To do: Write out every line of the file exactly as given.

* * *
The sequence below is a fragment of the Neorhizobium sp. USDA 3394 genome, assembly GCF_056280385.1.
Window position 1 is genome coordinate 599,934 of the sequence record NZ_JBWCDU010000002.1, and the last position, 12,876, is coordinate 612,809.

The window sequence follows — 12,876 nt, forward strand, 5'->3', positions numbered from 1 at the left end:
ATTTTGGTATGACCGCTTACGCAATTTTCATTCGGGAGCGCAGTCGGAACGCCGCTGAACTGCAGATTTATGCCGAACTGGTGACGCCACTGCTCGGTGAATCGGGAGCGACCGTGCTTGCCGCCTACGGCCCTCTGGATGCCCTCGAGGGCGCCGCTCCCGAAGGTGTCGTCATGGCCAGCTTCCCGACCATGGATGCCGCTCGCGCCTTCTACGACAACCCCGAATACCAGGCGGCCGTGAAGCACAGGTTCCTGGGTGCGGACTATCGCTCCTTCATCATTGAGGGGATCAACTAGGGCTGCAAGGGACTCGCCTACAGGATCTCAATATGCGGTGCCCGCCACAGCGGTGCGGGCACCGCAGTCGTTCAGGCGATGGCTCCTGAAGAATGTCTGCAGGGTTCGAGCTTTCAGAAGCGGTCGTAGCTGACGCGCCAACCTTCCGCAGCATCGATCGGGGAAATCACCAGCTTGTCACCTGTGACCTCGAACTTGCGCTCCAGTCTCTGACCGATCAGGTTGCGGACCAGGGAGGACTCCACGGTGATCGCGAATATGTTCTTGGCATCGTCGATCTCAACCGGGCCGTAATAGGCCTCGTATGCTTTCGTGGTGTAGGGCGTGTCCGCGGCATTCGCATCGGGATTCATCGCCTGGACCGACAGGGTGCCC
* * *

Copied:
The sequence below is a fragment of the Neorhizobium sp. USDA 3394 genome, assembly GCF_056280385.1.
Window position 1 is genome coordinate 599,934 of the sequence record NZ_JBWCDU010000002.1, and the last position, 12,876, is coordinate 612,809.

The window sequence follows — 12,876 nt, forward strand, 5'->3', positions numbered from 1 at the left end:
ATTTTGGTATGACCGCTTACGCAATTTTCATTCGGGAGCGCAGTCGGAACGCCGCTGAACTGCAGATTTATGCCGAACTGGTGACGCCACTGCTCGGTGAATCGGGAGCGACCGTGCTTGCCGCCTACGGCCCTCTGGATGCCCTCGAGGGCGCCGCTCCCGAAGGTGTCGTCATGGCCAGCTTCCCGACCATGGATGCCGCTCGCGCCTTCTACGACAACCCCGAATACCAGGCGGCCGTGAAGCACAGGTTCCTGGGTGCGGACTATCGCTCCTTCATCATTGAGGGGATCAACTAGGGCTGCAAGGGACTCGCCTACAGGATCTCAATATGCGGTGCCCGCCACAGCGGTGCGGGCACCGCAGTCGTTCAGGCGATGGCTCCTGAAGAATGTCTGCAGGGTTCGAGCTTTCAGAAGCGGTCGTAGCTGACGCGCCAACCTTCCGCAGCATCGATCGGGGAAATCACCAGCTTGTCACCTGTGACCTCGAACTTGCGCTCCAGTCTCTGACCGATCAGGTTGCGGACCAGGGAGGACTCCACGGTGATCGCGAATATGTTCTTGGCATCGTCGATCTCAACCGGGCCGTAATAGGCCTCGTATGCTTTCGTGGTGTAGGGCGTGTCCGCGGCATTCGCATCGGGATTCATCGCCTGGACCGACAGGGTGCCC